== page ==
Hacking infrastructure is a bit of fun with bridges, gates, retractable bollards and power transformers among other all ripe targets for causing a bit of trouble. As well as these dynamic hacks in the city, Aiden will also have to carry out more complex hacks to gain further access to the city-wide operating system, ctOS.
The game’s network-based puzzle mechanic is OK but will require any player with an ounce of technical savvy to suspend belief all the way back to the 90s.
Cue the iffy visual representation of hacking. Hacking in the world of Watch Dogs involves a high-tech game of Pipeline, where “data” must be re-routed through the network by rotating connection points. Some connections must be unlocked by hooking them up with data (or whatever it is). Some of these locked components activate a timer, adding an extra bit of excitement. But they are not hard and considerably easier and less boring than actual hacking. Thankfully.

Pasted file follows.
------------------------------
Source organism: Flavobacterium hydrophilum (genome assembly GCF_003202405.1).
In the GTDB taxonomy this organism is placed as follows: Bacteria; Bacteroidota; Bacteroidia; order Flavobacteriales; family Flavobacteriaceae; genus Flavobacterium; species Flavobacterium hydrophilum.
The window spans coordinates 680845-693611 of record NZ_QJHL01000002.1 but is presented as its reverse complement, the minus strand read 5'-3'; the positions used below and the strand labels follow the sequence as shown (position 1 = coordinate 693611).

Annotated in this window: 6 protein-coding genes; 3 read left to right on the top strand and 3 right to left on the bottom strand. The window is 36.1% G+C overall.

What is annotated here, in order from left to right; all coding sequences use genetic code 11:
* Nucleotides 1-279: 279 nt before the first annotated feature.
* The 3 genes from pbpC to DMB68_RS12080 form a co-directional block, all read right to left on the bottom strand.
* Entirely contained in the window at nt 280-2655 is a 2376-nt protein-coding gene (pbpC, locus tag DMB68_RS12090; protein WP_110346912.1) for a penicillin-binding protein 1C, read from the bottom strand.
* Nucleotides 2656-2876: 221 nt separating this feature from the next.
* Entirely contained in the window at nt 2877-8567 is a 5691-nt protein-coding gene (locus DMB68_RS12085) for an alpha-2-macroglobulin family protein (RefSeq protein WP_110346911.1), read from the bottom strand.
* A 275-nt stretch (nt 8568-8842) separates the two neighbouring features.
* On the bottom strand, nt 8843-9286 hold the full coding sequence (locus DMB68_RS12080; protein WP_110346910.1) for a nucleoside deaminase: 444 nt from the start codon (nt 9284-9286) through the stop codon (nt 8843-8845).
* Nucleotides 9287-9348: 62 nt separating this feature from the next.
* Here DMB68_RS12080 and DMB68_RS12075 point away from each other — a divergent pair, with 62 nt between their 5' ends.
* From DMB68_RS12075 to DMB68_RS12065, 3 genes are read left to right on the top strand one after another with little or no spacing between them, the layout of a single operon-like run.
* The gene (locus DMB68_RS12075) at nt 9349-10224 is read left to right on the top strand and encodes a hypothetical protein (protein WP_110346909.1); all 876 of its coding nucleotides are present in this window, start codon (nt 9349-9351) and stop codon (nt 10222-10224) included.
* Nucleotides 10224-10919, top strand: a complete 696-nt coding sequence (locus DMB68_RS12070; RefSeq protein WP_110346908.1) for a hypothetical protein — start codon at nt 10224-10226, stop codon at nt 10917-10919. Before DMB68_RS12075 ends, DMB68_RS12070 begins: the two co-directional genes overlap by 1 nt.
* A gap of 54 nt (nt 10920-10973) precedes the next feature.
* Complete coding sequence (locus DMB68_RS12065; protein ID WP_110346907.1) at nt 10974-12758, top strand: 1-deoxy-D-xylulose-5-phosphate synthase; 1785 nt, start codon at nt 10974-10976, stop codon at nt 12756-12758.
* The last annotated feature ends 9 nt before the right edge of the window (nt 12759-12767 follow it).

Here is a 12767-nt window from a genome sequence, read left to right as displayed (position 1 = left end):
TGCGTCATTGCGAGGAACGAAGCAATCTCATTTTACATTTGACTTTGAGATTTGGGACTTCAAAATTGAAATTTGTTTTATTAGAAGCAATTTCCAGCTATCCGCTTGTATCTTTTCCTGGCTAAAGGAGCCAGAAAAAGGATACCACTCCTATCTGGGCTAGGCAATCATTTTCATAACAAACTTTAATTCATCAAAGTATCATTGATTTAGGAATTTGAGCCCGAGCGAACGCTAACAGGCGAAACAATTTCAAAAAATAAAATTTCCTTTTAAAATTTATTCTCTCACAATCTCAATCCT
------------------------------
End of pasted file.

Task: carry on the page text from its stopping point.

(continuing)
Those visuals that everyone was so worried about are not at all bad, especially considering that this is a cross-generational game. On the PS4 the game runs at a very consistent frame-rate and at times looks almost photo-real.
The game features a full day/night cycle- with some of the lighting really hitting the mark. There’s also rain and thunderstorms adding to the atmosphere.
The Windy City (that’s Chicago) is beautifully realised, complete with its waterways and its alleys. It’s big enough to get lost in and offers a variety of locations in which to carry out your nefarious hacking.